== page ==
So I didn’t stop. I took a couple of days off, but then I ran a tune up race on the tow path about a month before the Cherry Blossom, just as I had done before the marathon. It was a cold morning, in the thirties and raining. Although I did not give an all-out effort, as there was no reason to do so, I did run at a hard 6:02 mile pace, and soon afterwards the cough became a wheezing cough that made it difficult to breathe at times, but I continued to run. The wheezing kept up, both while I was running and not, and I finally went to see a doctor, who told me I had exercise-induced asthma and gave me an inhaler. For no real reason, the week after she gave me that diagnosis, I ran 69 miles, almost ten miles a day, the most I’d ever run in a week. Even though I did not do any workouts, running that much was not a wise move. The asthma worsened, and I took the next week off and felt some improvement. After the off week there were two more weeks before the race. I ran easy most days and did two workouts, both of which I was able to finish without having an asthma-related issue. But on Sunday one week before the race, I was going to do three or four miles at my goal pace of 6 minutes a mile, and before I had even done half a mile, I had an asthma attack.
So I did not know what to expect on race day. Luckily, I had no issues and ended up running the ten-mile race in under an hour, which had been my goal. My brother Collin and one of his college friends paced me for the final two miles. At mile 8, when they joined me, I was on pace for 60 minutes and 20 seconds if I ran two 6 minute miles. I needed to average 5:50 pace for the final two miles to get under an hour, and I averaged 5:39 with their help. I wondered afterwards if I could have run close to that pace for the whole race, but I’m glad I didn’t try to do that. Instead, I started out with a 6:16 mile, a pace I was fairly confident I could hold for ten miles. When I felt good running that pace, I dropped down to around 6 minute pace for the next seven miles, before taking it up a notch for those last two. All in all, I am happy with my time. I think I am capable of running that race faster, but considering the fact that asthma slowed me down in the month leading up to the race, I did as well as I could have hoped.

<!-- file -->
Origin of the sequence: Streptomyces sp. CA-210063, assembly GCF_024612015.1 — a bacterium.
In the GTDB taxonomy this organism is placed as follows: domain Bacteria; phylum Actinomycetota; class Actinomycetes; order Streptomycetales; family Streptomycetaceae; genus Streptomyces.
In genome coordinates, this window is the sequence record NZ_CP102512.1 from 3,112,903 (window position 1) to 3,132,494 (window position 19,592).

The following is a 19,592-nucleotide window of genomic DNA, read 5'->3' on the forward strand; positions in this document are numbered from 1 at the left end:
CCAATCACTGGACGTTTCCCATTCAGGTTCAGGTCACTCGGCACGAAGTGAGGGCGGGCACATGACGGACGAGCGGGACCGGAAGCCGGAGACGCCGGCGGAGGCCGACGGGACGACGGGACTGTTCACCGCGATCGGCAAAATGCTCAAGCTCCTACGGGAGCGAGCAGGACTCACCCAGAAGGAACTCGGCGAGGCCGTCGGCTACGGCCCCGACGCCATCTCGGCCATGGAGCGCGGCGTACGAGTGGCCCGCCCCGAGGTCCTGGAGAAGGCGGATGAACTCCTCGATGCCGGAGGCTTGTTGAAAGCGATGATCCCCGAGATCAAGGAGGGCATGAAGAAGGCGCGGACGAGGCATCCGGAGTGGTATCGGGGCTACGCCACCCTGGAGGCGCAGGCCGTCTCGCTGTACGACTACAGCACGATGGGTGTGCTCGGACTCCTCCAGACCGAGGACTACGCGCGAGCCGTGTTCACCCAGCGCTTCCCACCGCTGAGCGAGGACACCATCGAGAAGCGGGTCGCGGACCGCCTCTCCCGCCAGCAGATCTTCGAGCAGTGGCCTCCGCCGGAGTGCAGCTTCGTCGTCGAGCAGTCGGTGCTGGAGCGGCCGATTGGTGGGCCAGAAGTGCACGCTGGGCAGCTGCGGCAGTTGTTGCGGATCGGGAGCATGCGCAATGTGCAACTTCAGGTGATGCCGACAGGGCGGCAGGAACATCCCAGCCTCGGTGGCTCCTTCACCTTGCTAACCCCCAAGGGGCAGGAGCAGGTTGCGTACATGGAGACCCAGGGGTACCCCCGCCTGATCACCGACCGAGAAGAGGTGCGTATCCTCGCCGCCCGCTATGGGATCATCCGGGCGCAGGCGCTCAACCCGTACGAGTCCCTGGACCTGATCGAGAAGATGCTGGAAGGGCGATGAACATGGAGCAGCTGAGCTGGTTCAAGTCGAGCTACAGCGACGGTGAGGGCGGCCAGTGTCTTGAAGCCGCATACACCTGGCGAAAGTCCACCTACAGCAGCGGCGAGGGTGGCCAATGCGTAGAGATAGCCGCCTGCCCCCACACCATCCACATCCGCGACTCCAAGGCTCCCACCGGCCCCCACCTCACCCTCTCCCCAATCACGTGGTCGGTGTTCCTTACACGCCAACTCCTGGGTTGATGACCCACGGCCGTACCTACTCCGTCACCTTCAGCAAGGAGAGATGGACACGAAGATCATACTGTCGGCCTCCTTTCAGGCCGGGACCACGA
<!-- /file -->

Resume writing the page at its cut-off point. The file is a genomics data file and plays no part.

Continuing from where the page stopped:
I do not train in order to run the race. I train because it gives a purpose to my day. No matter what happens the rest of the day, I can go to sleep knowing I accomplished something. Though I might feel aimless for the other twenty-three hours, as if there is no definite meaning or clear purpose to my life, for the hour that I run my purpose is to keep running, and even if I run around the same two mile loop four times, literally going around and around in a circle, I do not feel metaphorically that this is the case. I am not running around my life or away from it but moving myself along with it so I can see it with fresh eyes, from a new vantage point, so it does not run me by. The run is routine and may even feel monotonous, while at the same time it frees my heart and mind from the cages I’ve locked them in. I do not feel trapped inside my body when I feel my body from inside. Only when I am immobile, out of contact with the moving body and quiet mind, do I feel mind and body as separate from each other yet thrown together into the same prison. Moving softens and relaxes the heart, frees and opens the mind, strengthens the body while simultaneously allowing it to feel a sense of ease and flow.